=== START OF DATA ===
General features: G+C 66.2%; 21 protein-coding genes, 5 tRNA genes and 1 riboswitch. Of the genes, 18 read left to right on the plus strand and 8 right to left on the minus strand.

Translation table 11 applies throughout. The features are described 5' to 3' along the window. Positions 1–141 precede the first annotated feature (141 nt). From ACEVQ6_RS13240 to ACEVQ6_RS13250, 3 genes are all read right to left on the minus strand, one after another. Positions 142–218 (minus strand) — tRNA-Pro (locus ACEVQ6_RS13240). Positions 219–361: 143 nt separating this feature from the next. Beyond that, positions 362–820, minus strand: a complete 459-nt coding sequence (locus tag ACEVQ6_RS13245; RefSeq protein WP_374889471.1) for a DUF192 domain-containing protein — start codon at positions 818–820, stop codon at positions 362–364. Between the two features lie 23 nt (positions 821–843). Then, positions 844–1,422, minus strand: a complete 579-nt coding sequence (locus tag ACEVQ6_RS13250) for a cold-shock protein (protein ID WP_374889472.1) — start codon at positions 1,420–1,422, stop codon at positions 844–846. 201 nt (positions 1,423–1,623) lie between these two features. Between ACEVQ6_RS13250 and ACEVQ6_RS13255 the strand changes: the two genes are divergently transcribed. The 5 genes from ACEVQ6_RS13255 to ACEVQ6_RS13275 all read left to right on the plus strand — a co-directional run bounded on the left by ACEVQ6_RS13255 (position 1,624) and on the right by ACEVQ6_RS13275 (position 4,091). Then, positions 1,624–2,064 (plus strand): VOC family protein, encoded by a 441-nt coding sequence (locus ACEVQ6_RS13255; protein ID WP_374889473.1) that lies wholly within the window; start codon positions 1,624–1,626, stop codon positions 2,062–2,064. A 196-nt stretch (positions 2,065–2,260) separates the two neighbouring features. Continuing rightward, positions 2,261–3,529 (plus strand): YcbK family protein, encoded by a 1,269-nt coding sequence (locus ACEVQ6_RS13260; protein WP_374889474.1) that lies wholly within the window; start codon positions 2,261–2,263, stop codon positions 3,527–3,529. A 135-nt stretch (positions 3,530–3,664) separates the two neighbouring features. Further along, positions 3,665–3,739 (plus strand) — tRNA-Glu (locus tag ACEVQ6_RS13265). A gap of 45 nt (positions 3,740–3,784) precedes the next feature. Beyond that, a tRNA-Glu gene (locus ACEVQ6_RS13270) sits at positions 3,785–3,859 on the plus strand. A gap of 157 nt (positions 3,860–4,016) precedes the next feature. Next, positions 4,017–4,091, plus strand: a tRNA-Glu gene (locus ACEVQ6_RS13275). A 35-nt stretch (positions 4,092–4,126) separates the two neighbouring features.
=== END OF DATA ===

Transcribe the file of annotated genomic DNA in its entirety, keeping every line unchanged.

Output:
General features: G+C 66.2%; 21 protein-coding genes, 5 tRNA genes and 1 riboswitch. Of the genes, 18 read left to right on the plus strand and 8 right to left on the minus strand.

Translation table 11 applies throughout. The features are described 5' to 3' along the window. Positions 1–141 precede the first annotated feature (141 nt). From ACEVQ6_RS13240 to ACEVQ6_RS13250, 3 genes are all read right to left on the minus strand, one after another. Positions 142–218 (minus strand) — tRNA-Pro (locus ACEVQ6_RS13240). Positions 219–361: 143 nt separating this feature from the next. Beyond that, positions 362–820, minus strand: a complete 459-nt coding sequence (locus tag ACEVQ6_RS13245; RefSeq protein WP_374889471.1) for a DUF192 domain-containing protein — start codon at positions 818–820, stop codon at positions 362–364. Between the two features lie 23 nt (positions 821–843). Then, positions 844–1,422, minus strand: a complete 579-nt coding sequence (locus tag ACEVQ6_RS13250) for a cold-shock protein (protein ID WP_374889472.1) — start codon at positions 1,420–1,422, stop codon at positions 844–846. 201 nt (positions 1,423–1,623) lie between these two features. Between ACEVQ6_RS13250 and ACEVQ6_RS13255 the strand changes: the two genes are divergently transcribed. The 5 genes from ACEVQ6_RS13255 to ACEVQ6_RS13275 all read left to right on the plus strand — a co-directional run bounded on the left by ACEVQ6_RS13255 (position 1,624) and on the right by ACEVQ6_RS13275 (position 4,091). Then, positions 1,624–2,064 (plus strand): VOC family protein, encoded by a 441-nt coding sequence (locus ACEVQ6_RS13255; protein ID WP_374889473.1) that lies wholly within the window; start codon positions 1,624–1,626, stop codon positions 2,062–2,064. A 196-nt stretch (positions 2,065–2,260) separates the two neighbouring features. Continuing rightward, positions 2,261–3,529 (plus strand): YcbK family protein, encoded by a 1,269-nt coding sequence (locus ACEVQ6_RS13260; protein WP_374889474.1) that lies wholly within the window; start codon positions 2,261–2,263, stop codon positions 3,527–3,529. A 135-nt stretch (positions 3,530–3,664) separates the two neighbouring features. Further along, positions 3,665–3,739 (plus strand) — tRNA-Glu (locus tag ACEVQ6_RS13265). A gap of 45 nt (positions 3,740–3,784) precedes the next feature. Beyond that, a tRNA-Glu gene (locus ACEVQ6_RS13270) sits at positions 3,785–3,859 on the plus strand. A gap of 157 nt (positions 3,860–4,016) precedes the next feature. Next, positions 4,017–4,091, plus strand: a tRNA-Glu gene (locus ACEVQ6_RS13275). A 35-nt stretch (positions 4,092–4,126) separates the two neighbouring features.